Sharing the Gospel Often
While we cannot predict or plan how the Gospel will be received, we can plan and anticipate opportunities to share the Gospel.
Maybe you have encountered some challenges when it comes to sharing. I can think of an endless number of things that might come between you and a clear presentation of The Good News. Some things might include an inattentive group that just won’t settle, a certain child that seems more interesting to everyone in the room when you wish all eyes were on you, or maybe the particular child you think needs to hear it most is missing the night you think you have prepared the clearest message.
Don’t fret because opportunities are all around you. And remember, a consistent presentation of the Gospel doesn’t mean you need to repeat yourself each time. In thinking about the following questions, maybe some new opportunities might be revealed to you.
*Do your leaders know how to share Christ? The gospel wheel is a great tool and many churches encourage their leaders to memorize the verses that are part of the wheel. You can watch a video about the gospel wheel here.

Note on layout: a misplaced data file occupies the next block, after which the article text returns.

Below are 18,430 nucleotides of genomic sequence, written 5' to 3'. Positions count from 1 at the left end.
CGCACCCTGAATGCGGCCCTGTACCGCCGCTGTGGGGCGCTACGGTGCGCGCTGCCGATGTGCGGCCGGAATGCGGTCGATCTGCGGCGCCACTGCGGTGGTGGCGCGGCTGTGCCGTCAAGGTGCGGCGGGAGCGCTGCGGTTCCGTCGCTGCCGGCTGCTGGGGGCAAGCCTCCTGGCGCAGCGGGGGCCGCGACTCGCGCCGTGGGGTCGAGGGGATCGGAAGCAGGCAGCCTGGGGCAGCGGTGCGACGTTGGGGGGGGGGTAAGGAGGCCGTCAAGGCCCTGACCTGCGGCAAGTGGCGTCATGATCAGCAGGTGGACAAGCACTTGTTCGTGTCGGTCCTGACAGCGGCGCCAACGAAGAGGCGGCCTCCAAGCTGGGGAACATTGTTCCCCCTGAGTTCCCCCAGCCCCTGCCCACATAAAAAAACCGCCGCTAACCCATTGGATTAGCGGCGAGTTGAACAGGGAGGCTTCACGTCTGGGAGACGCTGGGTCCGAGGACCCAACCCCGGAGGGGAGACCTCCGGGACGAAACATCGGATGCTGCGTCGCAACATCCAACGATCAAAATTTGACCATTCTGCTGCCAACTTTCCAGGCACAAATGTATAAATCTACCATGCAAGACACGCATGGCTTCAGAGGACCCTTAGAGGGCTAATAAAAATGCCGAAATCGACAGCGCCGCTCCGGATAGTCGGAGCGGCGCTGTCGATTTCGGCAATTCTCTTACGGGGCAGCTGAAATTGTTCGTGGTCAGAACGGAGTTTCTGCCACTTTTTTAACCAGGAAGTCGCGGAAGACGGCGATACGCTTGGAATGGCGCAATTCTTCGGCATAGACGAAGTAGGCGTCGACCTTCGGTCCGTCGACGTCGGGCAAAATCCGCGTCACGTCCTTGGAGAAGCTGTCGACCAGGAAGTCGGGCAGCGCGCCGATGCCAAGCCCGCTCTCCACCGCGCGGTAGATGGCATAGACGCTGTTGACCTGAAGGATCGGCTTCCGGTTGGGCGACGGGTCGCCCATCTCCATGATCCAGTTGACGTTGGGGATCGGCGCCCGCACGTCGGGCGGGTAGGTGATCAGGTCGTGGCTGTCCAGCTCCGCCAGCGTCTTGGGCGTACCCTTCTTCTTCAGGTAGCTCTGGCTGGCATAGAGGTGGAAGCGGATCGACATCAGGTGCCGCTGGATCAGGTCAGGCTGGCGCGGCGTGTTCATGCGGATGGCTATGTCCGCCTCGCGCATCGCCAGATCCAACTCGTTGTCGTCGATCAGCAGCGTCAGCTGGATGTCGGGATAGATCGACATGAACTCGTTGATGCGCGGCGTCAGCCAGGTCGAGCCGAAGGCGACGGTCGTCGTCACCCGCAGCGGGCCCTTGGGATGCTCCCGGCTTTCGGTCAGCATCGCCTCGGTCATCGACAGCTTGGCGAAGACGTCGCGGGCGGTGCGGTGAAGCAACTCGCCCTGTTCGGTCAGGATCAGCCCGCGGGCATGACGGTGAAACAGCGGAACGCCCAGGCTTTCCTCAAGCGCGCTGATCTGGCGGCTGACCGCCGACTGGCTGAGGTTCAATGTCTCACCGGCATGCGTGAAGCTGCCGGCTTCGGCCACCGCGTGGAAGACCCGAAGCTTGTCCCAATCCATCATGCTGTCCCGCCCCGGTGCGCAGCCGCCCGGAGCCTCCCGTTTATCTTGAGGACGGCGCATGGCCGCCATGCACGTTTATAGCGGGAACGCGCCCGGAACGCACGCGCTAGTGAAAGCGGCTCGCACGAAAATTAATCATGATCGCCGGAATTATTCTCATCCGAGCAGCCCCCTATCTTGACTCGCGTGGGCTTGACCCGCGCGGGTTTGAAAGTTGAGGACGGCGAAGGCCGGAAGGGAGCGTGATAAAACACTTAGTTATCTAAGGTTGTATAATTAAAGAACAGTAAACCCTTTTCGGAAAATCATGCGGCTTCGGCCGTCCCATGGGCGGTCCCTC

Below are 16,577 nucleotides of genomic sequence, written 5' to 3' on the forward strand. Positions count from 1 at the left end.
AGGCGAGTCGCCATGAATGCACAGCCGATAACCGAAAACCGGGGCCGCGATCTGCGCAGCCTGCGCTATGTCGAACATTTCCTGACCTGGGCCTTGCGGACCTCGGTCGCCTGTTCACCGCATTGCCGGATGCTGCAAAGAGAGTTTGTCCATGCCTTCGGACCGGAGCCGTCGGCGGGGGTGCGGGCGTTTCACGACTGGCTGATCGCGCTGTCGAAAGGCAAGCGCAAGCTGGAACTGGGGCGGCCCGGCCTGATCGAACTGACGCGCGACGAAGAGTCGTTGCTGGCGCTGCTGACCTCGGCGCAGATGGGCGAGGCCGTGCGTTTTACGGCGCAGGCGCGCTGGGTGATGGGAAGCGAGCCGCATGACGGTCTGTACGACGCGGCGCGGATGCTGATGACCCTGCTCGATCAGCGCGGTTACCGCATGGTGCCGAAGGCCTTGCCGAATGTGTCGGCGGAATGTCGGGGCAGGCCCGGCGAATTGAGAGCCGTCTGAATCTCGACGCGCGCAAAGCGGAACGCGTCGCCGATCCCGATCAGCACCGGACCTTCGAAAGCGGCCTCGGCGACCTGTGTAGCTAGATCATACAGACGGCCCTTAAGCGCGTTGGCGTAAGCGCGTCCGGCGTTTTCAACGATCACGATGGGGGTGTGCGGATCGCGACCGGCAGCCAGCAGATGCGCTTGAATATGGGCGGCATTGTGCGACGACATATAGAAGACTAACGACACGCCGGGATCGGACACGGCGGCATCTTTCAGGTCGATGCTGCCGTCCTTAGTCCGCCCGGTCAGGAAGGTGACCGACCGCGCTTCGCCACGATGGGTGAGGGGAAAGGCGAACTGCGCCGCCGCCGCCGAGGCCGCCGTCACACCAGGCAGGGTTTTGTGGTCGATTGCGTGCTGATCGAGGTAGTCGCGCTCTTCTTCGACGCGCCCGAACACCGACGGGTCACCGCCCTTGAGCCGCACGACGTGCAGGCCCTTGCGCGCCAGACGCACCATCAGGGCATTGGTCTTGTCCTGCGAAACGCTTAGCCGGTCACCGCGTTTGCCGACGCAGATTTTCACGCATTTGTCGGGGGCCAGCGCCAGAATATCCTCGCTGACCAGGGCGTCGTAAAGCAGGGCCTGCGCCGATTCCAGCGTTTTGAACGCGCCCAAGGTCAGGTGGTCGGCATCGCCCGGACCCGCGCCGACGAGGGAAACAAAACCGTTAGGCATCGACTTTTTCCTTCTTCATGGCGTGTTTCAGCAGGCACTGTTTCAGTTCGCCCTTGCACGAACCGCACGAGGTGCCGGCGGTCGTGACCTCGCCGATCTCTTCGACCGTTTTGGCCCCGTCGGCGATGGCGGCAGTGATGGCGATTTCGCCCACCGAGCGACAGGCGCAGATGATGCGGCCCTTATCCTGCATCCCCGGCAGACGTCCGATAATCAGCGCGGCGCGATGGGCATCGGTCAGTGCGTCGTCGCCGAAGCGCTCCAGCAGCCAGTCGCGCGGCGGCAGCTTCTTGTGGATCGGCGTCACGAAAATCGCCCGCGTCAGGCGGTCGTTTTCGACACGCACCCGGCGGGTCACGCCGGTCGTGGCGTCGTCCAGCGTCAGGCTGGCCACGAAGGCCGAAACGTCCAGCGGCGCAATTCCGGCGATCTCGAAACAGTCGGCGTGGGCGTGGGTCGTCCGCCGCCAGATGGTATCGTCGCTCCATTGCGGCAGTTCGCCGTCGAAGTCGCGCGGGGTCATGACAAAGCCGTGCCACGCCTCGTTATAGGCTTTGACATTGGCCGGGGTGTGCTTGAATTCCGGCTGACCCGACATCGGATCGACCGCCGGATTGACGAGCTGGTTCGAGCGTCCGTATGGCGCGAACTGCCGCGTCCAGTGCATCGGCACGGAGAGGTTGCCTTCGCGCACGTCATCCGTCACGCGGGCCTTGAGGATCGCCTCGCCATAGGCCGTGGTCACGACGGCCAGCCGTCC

*Do your leaders use similar terminology? Everyone explains the gospel a little differently, using a variety of words. (For instance: trust Christ, believe in Christ, tell Jesus you want His forgiveness, become a member of God’s family, etc.). Kids don’t always understand you’re talking about the same thing. To keep kids from getting confused, work together to come up with similar wording so they’re hearing the same message from all the leaders.
*Do you have a safe place for the kids to ask questions? Could a leader sit in a quiet corner before and after club, ready to talk to any child who has questions? Do you continually remind the kids that leaders are willing to talk with them at any time?
*Do your leaders passionately talk about their own relationships with Christ? Kids are always watching and seeing more than we know. Make sure your leaders are having appropriate and intentional conversations before, during and after club from the moment they arrive to the moment they leave.
*Do the leaders have an opportunity to share their own faith story? Kids often resonate with such stories, especially if the leader trusted Christ when he was the age of the kids in your group.
*Do you explain salvation over and over? Never grow tired of doing so. We don’t know what moment one of the kids will respond (or what new kid will show up who has never before heard the gospel).
Sharing the Gospel with children at your club will be the most important thing you do. If you are struggling to find opportunities to do this, maybe consider your approach. Ask yourself how you can prepare to share?
Author: Kerry Provost